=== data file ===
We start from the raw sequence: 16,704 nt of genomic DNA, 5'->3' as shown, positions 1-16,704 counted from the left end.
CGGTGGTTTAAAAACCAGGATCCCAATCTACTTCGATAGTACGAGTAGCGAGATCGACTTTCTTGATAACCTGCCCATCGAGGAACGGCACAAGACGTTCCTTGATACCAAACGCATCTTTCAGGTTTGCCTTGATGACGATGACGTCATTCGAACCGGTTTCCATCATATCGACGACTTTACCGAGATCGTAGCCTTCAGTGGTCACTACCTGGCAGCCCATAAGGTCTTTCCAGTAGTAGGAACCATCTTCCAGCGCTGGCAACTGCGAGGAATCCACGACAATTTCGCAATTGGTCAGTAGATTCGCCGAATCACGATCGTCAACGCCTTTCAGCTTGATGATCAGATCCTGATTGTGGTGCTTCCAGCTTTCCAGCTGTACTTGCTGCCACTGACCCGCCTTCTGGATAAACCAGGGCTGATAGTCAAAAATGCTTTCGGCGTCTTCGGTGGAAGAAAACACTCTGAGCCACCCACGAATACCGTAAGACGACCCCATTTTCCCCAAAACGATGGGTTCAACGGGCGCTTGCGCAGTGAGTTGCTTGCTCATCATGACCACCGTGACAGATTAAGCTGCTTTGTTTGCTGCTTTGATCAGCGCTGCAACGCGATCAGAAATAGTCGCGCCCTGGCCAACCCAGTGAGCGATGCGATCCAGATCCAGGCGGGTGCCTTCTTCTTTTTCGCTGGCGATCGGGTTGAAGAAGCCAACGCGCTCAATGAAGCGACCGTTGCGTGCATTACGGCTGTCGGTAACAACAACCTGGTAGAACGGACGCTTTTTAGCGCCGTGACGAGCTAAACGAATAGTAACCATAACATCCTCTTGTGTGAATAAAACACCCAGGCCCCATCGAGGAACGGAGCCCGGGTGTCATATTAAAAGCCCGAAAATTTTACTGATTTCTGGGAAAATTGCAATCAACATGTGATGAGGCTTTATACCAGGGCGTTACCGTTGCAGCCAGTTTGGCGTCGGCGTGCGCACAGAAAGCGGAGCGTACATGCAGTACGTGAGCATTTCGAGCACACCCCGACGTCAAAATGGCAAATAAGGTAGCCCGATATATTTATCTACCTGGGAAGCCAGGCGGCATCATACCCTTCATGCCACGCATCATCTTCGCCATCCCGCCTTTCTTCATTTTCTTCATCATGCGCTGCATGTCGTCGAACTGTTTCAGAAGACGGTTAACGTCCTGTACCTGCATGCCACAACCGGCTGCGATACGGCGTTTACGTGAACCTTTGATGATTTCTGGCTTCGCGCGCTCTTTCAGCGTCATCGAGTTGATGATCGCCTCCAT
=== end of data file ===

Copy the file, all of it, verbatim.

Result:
We start from the raw sequence: 16,704 nt of genomic DNA, 5'->3' as shown, positions 1-16,704 counted from the left end.
CGGTGGTTTAAAAACCAGGATCCCAATCTACTTCGATAGTACGAGTAGCGAGATCGACTTTCTTGATAACCTGCCCATCGAGGAACGGCACAAGACGTTCCTTGATACCAAACGCATCTTTCAGGTTTGCCTTGATGACGATGACGTCATTCGAACCGGTTTCCATCATATCGACGACTTTACCGAGATCGTAGCCTTCAGTGGTCACTACCTGGCAGCCCATAAGGTCTTTCCAGTAGTAGGAACCATCTTCCAGCGCTGGCAACTGCGAGGAATCCACGACAATTTCGCAATTGGTCAGTAGATTCGCCGAATCACGATCGTCAACGCCTTTCAGCTTGATGATCAGATCCTGATTGTGGTGCTTCCAGCTTTCCAGCTGTACTTGCTGCCACTGACCCGCCTTCTGGATAAACCAGGGCTGATAGTCAAAAATGCTTTCGGCGTCTTCGGTGGAAGAAAACACTCTGAGCCACCCACGAATACCGTAAGACGACCCCATTTTCCCCAAAACGATGGGTTCAACGGGCGCTTGCGCAGTGAGTTGCTTGCTCATCATGACCACCGTGACAGATTAAGCTGCTTTGTTTGCTGCTTTGATCAGCGCTGCAACGCGATCAGAAATAGTCGCGCCCTGGCCAACCCAGTGAGCGATGCGATCCAGATCCAGGCGGGTGCCTTCTTCTTTTTCGCTGGCGATCGGGTTGAAGAAGCCAACGCGCTCAATGAAGCGACCGTTGCGTGCATTACGGCTGTCGGTAACAACAACCTGGTAGAACGGACGCTTTTTAGCGCCGTGACGAGCTAAACGAATAGTAACCATAACATCCTCTTGTGTGAATAAAACACCCAGGCCCCATCGAGGAACGGAGCCCGGGTGTCATATTAAAAGCCCGAAAATTTTACTGATTTCTGGGAAAATTGCAATCAACATGTGATGAGGCTTTATACCAGGGCGTTACCGTTGCAGCCAGTTTGGCGTCGGCGTGCGCACAGAAAGCGGAGCGTACATGCAGTACGTGAGCATTTCGAGCACACCCCGACGTCAAAATGGCAAATAAGGTAGCCCGATATATTTATCTACCTGGGAAGCCAGGCGGCATCATACCCTTCATGCCACGCATCATCTTCGCCATCCCGCCTTTCTTCATTTTCTTCATCATGCGCTGCATGTCGTCGAACTGTTTCAGAAGACGGTTAACGTCCTGTACCTGCATGCCACAACCGGCTGCGATACGGCGTTTACGTGAACCTTTGATGATTTCTGGCTTCGCGCGCTCTTTCAGCGTCATCGAGTTGATGATCGCCTCCAT